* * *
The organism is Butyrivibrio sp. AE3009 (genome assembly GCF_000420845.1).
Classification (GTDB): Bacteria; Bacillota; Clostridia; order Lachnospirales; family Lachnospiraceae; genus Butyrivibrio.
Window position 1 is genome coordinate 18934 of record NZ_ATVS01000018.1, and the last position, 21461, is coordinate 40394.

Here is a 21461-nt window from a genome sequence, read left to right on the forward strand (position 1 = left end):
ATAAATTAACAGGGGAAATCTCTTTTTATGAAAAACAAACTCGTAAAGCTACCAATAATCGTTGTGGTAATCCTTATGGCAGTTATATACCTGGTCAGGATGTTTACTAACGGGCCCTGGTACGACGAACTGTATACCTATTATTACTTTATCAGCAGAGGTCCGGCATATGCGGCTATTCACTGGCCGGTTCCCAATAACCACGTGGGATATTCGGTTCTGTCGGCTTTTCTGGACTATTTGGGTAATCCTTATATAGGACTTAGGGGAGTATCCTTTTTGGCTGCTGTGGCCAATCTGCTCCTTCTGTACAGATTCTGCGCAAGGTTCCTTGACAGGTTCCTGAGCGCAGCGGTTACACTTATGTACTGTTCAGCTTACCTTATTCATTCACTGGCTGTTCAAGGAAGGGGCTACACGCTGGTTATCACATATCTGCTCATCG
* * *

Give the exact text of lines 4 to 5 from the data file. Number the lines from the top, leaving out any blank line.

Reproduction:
Here is a 21461-nt window from a genome sequence, read left to right on the forward strand (position 1 = left end):
ATAAATTAACAGGGGAAATCTCTTTTTATGAAAAACAAACTCGTAAAGCTACCAATAATCGTTGTGGTAATCCTTATGGCAGTTATATACCTGGTCAGGATGTTTACTAACGGGCCCTGGTACGACGAACTGTATACCTATTATTACTTTATCAGCAGAGGTCCGGCATATGCGGCTATTCACTGGCCGGTTCCCAATAACCACGTGGGATATTCGGTTCTGTCGGCTTTTCTGGACTATTTGGGTAATCCTTATATAGGACTTAGGGGAGTATCCTTTTTGGCTGCTGTGGCCAATCTGCTCCTTCTGTACAGATTCTGCGCAAGGTTCCTTGACAGGTTCCTGAGCGCAGCGGTTACACTTATGTACTGTTCAGCTTACCTTATTCATTCACTGGCTGTTCAAGGAAGGGGCTACACGCTGGTTATCACATATCTGCTCATCG